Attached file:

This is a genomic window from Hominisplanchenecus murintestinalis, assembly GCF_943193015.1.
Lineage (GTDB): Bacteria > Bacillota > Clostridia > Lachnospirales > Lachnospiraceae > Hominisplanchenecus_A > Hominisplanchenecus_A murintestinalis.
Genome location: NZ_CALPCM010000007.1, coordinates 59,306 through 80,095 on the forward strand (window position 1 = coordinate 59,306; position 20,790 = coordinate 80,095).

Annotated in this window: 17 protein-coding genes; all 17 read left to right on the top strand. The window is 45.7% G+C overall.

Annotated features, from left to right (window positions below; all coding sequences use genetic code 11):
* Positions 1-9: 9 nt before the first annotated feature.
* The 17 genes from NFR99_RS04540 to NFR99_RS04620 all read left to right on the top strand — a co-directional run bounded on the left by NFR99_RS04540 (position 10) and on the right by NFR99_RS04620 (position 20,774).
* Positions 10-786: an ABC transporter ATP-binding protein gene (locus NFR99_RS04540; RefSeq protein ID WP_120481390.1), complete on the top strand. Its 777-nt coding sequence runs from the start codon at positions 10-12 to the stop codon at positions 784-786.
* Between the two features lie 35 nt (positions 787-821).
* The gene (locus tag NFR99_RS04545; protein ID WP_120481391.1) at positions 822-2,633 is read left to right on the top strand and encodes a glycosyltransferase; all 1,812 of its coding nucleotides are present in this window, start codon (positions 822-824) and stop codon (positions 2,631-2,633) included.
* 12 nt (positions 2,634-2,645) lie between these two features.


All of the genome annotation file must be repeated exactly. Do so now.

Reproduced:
This is a genomic window from Hominisplanchenecus murintestinalis, assembly GCF_943193015.1.
Lineage (GTDB): Bacteria > Bacillota > Clostridia > Lachnospirales > Lachnospiraceae > Hominisplanchenecus_A > Hominisplanchenecus_A murintestinalis.
Genome location: NZ_CALPCM010000007.1, coordinates 59,306 through 80,095 on the forward strand (window position 1 = coordinate 59,306; position 20,790 = coordinate 80,095).

Annotated in this window: 17 protein-coding genes; all 17 read left to right on the top strand. The window is 45.7% G+C overall.

Annotated features, from left to right (window positions below; all coding sequences use genetic code 11):
* Positions 1-9: 9 nt before the first annotated feature.
* The 17 genes from NFR99_RS04540 to NFR99_RS04620 all read left to right on the top strand — a co-directional run bounded on the left by NFR99_RS04540 (position 10) and on the right by NFR99_RS04620 (position 20,774).
* Positions 10-786: an ABC transporter ATP-binding protein gene (locus NFR99_RS04540; RefSeq protein ID WP_120481390.1), complete on the top strand. Its 777-nt coding sequence runs from the start codon at positions 10-12 to the stop codon at positions 784-786.
* Between the two features lie 35 nt (positions 787-821).
* The gene (locus tag NFR99_RS04545; protein ID WP_120481391.1) at positions 822-2,633 is read left to right on the top strand and encodes a glycosyltransferase; all 1,812 of its coding nucleotides are present in this window, start codon (positions 822-824) and stop codon (positions 2,631-2,633) included.
* 12 nt (positions 2,634-2,645) lie between these two features.